In 1987, my friend Steve and I traveled through some of Europe. It was one of the highlights of my life, and I met some wonderful people in England, France, and Switzerland. Here we are at the Mall that leads to Buckingham Palace.
Buckingham Palace on VE Day:
Sherlock Holmes and Doctor Watson wannabes at Scotland Yard on the trail of Professor Moriarty: I wish Ida was with us! (theartsdesk.com)
“The British Lion”; Trafalgar Square in 1950, and in 1987: The front paws from one of the lions in the vintage picture had been removed for repair from bomb damage in 1941 during the London Blitz. (AFAR Magazine)
Bomb damage from the Battle of Britain in front of the Royal Exchange Building:
Regent Street, looks like the 1930’s:
Piccadilly Circus in 1949 and 1987: We saw a play here starring David McCallum (Illya Kuryakin) called ‘Run for Your Wife’. (Vintage photo from Chalmers Butterfield)
The crosswalk at Abbey Road: I don’t like to brag, but when I walked across the most famous crosswalk in the world in 1987, it wasn’t as populated as it is today!
Ah, there he is; Winston Churchill at Number 10 Downing Street. This is as close to 10 Downing Street as I got.
“Here now, and where do you think you’re going?”
“I wanted to say hello to Margaret!”
“Off with you now!”
Bomb damage in front of Buckingham Palace during the Battle of Britain; “This was their finest hour.” Few things were better put. My grandmother was born in Liverpool, and I don’t think anything makes me more proud of my English blood than Churchill’s words.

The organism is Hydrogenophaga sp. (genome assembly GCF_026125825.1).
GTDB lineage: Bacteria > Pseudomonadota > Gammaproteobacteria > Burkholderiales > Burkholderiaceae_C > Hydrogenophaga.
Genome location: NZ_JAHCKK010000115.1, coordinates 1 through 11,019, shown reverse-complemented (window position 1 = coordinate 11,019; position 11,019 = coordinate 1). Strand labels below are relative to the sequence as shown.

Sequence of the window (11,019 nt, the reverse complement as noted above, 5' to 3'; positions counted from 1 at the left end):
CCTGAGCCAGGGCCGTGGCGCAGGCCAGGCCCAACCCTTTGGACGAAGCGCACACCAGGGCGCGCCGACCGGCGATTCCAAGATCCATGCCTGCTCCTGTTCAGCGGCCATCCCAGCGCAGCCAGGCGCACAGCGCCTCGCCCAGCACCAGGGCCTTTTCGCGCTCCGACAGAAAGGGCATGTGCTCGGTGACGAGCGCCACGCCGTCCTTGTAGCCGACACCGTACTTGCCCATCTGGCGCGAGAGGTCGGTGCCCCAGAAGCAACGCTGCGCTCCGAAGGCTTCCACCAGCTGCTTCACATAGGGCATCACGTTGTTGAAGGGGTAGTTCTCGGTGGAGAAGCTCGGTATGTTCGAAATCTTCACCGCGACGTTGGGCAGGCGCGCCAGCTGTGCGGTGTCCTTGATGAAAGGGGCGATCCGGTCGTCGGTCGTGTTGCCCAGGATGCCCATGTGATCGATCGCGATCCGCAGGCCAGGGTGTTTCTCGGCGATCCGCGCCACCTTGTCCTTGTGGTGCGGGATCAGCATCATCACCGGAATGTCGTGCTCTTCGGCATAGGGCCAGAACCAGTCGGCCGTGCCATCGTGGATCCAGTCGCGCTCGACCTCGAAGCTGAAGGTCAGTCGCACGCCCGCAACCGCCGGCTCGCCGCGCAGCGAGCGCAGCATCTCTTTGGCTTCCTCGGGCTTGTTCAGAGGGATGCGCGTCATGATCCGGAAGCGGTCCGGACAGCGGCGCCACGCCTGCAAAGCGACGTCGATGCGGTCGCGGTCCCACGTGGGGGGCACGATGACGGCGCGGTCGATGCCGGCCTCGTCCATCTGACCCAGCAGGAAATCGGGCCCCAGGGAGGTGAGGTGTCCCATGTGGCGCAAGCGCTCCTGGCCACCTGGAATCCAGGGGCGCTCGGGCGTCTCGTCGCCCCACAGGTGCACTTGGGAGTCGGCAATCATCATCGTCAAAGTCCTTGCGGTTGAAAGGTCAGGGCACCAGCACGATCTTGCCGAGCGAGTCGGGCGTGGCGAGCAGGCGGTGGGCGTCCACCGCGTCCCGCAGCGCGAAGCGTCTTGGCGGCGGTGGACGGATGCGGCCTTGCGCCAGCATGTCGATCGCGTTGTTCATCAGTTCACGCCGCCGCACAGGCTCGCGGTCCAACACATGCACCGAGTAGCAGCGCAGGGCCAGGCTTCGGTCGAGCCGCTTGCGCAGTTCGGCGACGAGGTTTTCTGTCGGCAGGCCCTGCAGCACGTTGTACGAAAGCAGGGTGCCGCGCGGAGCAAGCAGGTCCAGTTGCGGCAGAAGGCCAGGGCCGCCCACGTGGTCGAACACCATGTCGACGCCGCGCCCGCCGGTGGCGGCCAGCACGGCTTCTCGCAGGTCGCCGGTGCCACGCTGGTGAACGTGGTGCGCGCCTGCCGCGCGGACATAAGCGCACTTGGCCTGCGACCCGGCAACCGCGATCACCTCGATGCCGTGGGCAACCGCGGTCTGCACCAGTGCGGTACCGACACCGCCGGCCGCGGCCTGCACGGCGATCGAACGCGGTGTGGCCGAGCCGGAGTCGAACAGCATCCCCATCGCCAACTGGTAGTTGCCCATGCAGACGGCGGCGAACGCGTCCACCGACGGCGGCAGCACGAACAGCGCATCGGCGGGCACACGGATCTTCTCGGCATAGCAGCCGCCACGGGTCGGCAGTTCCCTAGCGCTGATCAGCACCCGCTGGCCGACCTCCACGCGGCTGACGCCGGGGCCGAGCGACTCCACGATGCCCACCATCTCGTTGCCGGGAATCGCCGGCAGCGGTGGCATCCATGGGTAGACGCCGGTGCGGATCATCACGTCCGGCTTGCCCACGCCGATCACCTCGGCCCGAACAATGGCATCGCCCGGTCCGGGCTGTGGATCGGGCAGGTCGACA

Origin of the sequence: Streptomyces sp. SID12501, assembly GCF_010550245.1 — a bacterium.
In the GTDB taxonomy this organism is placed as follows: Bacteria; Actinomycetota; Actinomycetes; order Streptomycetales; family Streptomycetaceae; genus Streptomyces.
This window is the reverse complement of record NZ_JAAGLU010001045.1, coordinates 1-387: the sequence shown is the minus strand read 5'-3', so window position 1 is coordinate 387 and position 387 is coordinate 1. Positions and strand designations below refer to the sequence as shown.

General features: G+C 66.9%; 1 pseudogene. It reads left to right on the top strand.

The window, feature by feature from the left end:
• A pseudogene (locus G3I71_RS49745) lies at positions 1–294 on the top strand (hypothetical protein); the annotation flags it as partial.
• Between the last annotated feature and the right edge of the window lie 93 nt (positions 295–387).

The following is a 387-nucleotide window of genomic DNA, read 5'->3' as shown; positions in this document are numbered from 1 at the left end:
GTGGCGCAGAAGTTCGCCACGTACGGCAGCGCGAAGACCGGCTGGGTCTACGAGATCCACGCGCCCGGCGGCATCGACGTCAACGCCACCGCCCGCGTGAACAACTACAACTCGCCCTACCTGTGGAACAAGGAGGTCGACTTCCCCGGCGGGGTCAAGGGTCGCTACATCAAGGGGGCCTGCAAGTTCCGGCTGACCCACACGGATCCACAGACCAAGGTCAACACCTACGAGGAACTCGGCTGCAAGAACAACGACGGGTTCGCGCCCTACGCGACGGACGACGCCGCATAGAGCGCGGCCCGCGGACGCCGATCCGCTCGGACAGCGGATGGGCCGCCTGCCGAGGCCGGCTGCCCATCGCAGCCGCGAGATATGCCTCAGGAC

The Arc de Triomphe after the liberation of Paris during World War Two, and some dummy standing in the middle of the Champs-Elysees being honked at:
Quasimodo’s hangout, Notre Dame Cathedral in Paris:
“The bells made me deaf, you know.” he tells Esmeralda. They didn’t do me any too good either; I was there on All Saints Day with a hangover from too much wine on the Champs-Elysees the night before! I had been looking for all the Halloween parties they must be having.
“Where are all the Halloween parties? Where are all the ghosts?”
I learned that they don’t celebrate Halloween in France; at least they didn’t in 1987.
This was” l’imbecile” who stole the Mona Lisa from the Louvre in Paris in 1911. It was recovered in 1913. You couldn’t use flash photography so this was the best image I could get with my 1980’s camera of Leonardo da Vinci’s masterpiece, probably, the most famous painting in history. Hmmm, she looks like she was checking me out! I guess, everybody thinks that.
Rue de Castiglione during the battle for the liberation of Paris in World War Two: The Time-Life Books caption from the two page picture says the sheets hanging from the hotel on the left were from German soldiers surrendering. (Time-Life Books World War ll Series)
Champs-Elysees and the liberation of Paris in 1944: Vive la France!
Beautiful Zurich from the Lindenhof Hill in my picture:
Mount Pilatus, in the Swiss Alps, from the bottom and the top: “Made it, Ma, top of the world!” Even Heidi didn’t make it this far up! (J. Cosmas)